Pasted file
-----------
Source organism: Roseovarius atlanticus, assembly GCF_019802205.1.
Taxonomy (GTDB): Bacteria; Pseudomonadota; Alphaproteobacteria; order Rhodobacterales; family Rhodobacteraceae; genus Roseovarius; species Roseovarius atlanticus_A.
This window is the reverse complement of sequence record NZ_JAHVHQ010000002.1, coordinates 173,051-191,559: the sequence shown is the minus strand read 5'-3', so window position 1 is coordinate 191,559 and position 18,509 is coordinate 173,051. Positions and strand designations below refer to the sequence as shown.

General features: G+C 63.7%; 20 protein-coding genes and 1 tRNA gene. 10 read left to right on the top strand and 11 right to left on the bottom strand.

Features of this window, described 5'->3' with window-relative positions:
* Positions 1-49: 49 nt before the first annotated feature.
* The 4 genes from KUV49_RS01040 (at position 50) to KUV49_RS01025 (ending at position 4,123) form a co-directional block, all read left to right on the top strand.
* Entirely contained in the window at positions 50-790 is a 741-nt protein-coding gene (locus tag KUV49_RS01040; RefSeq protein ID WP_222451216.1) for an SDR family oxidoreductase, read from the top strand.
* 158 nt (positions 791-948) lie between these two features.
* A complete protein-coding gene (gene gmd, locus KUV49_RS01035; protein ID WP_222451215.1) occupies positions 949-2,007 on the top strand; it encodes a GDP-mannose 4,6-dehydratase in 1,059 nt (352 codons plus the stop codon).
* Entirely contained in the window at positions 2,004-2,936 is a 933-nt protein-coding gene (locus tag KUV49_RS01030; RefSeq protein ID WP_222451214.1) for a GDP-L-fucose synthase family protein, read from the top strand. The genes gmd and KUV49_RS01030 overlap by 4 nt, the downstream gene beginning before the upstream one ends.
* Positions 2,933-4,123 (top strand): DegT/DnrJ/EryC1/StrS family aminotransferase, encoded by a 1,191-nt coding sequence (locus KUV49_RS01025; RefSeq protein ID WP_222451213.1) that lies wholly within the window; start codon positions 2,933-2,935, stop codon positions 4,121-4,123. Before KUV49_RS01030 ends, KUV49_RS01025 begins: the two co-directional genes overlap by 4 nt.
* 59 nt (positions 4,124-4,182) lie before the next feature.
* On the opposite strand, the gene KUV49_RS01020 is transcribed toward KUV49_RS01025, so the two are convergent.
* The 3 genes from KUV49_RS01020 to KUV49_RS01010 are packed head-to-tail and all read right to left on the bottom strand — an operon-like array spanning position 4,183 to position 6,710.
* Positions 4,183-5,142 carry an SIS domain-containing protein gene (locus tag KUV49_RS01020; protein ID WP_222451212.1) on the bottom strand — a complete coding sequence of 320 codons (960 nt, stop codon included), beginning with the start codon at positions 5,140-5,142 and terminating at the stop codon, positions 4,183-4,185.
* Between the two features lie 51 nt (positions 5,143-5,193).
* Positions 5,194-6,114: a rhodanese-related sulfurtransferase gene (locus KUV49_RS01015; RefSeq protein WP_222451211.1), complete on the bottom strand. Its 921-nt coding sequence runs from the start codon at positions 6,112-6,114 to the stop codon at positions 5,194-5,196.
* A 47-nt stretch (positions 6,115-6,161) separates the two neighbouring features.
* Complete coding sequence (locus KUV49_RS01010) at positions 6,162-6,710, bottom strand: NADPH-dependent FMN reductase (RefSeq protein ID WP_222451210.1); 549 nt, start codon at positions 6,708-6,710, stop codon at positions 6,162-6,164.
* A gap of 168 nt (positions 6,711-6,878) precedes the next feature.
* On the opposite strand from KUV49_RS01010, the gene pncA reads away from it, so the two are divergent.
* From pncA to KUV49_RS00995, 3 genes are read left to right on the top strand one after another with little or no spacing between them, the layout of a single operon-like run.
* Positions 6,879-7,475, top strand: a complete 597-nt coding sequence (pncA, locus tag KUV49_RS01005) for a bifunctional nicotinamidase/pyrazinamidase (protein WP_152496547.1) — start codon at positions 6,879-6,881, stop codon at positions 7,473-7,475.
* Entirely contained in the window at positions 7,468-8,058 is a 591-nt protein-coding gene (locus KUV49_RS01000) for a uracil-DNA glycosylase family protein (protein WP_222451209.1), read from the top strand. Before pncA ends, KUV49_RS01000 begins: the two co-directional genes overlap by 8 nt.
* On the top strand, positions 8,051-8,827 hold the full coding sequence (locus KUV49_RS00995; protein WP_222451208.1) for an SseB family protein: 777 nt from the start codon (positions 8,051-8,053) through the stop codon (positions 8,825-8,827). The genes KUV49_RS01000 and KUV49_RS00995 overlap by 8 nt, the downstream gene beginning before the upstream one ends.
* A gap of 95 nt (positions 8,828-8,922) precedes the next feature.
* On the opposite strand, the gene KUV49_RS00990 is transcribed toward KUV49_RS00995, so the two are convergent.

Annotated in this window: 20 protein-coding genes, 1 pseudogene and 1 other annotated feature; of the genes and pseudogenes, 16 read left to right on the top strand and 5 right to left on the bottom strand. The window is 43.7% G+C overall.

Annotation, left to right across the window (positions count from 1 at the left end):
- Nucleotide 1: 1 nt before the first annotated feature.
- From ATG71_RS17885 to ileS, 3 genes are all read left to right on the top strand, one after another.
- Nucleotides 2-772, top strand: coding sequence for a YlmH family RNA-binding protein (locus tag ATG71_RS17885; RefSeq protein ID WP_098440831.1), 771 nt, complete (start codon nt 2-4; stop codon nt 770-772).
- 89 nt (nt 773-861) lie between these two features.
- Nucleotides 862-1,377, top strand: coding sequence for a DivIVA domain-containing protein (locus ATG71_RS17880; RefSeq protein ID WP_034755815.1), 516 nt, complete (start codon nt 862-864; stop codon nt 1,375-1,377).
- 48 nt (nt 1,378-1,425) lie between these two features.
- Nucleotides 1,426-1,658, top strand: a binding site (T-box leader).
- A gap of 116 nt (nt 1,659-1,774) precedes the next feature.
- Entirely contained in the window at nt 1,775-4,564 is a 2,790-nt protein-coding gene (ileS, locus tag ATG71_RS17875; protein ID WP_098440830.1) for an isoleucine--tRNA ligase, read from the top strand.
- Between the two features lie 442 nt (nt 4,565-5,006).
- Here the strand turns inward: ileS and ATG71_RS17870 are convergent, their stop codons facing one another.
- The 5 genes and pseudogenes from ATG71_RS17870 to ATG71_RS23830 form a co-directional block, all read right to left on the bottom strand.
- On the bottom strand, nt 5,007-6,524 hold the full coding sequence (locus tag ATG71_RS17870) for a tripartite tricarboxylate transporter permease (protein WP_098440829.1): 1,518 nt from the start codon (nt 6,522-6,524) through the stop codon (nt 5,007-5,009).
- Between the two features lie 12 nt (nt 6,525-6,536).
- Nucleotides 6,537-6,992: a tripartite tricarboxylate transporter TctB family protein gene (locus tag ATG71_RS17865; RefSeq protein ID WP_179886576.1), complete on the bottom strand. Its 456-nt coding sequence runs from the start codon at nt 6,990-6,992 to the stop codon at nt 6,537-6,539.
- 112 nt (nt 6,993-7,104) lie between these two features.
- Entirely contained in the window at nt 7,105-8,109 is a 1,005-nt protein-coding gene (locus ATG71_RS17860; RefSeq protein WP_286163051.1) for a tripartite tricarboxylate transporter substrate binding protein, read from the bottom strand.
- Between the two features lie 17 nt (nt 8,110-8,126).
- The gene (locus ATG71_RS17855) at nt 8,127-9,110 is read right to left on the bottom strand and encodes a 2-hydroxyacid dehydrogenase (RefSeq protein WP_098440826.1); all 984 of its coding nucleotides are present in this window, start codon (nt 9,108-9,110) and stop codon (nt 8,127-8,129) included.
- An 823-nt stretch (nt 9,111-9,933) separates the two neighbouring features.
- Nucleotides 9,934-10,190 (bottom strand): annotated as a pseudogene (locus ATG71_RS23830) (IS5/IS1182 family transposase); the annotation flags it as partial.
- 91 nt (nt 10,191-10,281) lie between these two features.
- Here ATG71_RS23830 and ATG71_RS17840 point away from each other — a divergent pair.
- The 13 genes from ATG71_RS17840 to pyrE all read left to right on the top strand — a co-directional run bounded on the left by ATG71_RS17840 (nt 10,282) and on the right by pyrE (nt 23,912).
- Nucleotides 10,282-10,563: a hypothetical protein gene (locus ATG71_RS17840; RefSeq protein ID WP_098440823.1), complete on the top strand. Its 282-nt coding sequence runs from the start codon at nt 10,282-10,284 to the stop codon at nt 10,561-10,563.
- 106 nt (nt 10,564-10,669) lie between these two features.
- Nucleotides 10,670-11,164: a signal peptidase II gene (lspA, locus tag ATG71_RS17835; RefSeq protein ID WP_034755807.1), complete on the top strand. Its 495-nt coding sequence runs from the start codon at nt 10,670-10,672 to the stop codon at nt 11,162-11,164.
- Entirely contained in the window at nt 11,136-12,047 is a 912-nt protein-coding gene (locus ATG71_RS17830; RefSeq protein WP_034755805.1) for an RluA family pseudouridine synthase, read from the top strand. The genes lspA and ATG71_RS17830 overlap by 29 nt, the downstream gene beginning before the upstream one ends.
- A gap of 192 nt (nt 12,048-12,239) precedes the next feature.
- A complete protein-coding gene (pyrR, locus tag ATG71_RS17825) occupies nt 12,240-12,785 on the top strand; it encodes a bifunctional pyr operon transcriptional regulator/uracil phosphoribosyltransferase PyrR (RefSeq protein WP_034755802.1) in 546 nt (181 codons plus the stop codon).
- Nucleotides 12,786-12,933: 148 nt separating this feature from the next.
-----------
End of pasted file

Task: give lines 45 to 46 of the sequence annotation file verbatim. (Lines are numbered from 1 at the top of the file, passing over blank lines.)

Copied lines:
- Nucleotides 6,537-6,992: a tripartite tricarboxylate transporter TctB family protein gene (locus tag ATG71_RS17865; RefSeq protein ID WP_179886576.1), complete on the bottom strand. Its 456-nt coding sequence runs from the start codon at nt 6,990-6,992 to the stop codon at nt 6,537-6,539.
- 112 nt (nt 6,993-7,104) lie between these two features.